“With Conner, for instance,” Barger explains, “many of the works have elements that degrade over time. Nylon loses elasticity. Volatile polymers, like cellulose nitrate, deteriorate, sometimes in ways that also degrade whatever is near them in a piece, as in AFTER PEYOTE (1959–60). The most notorious example is the wax figure in CHILD (1959–60). Not only is the subject matter intended to be horrific and controversial—it’s a response to the infamous criminal Caryl Chessman being electrocuted—but early on in its lifetime, it started to lose structural integrity, and eventually sort of collapsed into itself.”
Conner proved to be of two minds about the situation over the years, alternately volunteering to advise on CHILD’s restoration and (at one point) announcing that CHILD had ceased to exist. (CHILD is on view in the SFMOMA retrospective, in a gallery with other significant black wax works. Conner always hoped to see a display of them together, but it never happened during his lifetime.)
In the 1970s, a number of conservation labs on the West Coast were launched as revenue generators for their respective museums. In this self-sustaining approach, art collectors would pay for their privately owned works to be cleaned or repaired, and in the balance of their time the conservators would work on pieces in the institution’s collection. That evolved, and today, conservators at SFMOMA give their full attention to the particular needs that come with a museum specializing in modern and contemporary art; they’re specifically trained to deal with the fraught questions in this field.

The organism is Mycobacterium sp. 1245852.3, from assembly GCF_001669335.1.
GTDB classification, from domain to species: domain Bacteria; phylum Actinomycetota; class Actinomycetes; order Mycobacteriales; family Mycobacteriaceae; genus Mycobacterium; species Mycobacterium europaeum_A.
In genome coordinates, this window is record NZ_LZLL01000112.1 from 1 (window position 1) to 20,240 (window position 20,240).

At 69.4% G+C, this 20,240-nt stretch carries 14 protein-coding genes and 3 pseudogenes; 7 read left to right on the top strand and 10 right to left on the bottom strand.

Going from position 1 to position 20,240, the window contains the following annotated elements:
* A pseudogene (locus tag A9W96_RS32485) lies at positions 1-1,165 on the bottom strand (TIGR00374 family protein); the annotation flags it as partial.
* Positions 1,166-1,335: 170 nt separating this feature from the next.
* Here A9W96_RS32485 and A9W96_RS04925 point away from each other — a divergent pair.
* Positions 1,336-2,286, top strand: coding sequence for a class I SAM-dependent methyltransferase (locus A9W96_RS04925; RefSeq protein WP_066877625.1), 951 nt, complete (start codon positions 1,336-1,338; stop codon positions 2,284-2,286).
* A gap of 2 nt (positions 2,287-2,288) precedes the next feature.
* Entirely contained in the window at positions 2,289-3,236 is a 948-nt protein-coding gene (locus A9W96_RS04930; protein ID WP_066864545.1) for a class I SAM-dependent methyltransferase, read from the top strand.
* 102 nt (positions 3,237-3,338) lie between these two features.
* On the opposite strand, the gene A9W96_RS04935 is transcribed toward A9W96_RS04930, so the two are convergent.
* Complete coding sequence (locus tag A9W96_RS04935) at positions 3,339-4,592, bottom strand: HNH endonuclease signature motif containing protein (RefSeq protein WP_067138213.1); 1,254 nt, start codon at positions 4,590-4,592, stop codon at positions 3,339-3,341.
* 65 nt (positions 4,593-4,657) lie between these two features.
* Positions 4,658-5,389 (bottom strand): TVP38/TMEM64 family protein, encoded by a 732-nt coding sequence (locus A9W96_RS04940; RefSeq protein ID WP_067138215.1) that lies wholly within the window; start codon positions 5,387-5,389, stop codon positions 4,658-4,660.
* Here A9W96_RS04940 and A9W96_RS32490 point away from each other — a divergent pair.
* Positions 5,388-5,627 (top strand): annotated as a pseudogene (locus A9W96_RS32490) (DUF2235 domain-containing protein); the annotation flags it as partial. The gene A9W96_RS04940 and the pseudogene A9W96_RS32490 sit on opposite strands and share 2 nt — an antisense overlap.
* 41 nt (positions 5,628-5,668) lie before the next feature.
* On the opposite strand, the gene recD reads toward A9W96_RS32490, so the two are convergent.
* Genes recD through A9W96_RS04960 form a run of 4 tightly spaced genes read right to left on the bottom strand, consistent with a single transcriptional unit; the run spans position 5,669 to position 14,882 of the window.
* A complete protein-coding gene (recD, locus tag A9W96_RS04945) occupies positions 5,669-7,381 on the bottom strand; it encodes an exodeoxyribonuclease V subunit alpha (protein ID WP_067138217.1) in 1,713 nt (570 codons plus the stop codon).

Consider for example artists like Eva Hesse, who deliberately used latex and other synthetic materials that would degrade with age. Her works require novel approaches to traditional conservation methods. Should degraded nylon be replaced with taut new nylon? When should a work be declared “dead”? And who decides that, especially if the artist is no longer living? Bringing artists into the equation during their lifetime is key.
“Today,” says Barger, “we’re very proud to be leaders in the field in this respect. Some conservators are not inclined to engage with artists. They might think it’s a slippery slope, leading to the artists having carte blanche. But to be clear, what we’re doing is getting artists’ voices on record as a tool to guide the care of their work. That didn’t really happen for Eva Hesse, and today, it’s extremely hard to make decisions about some of her works that are falling apart.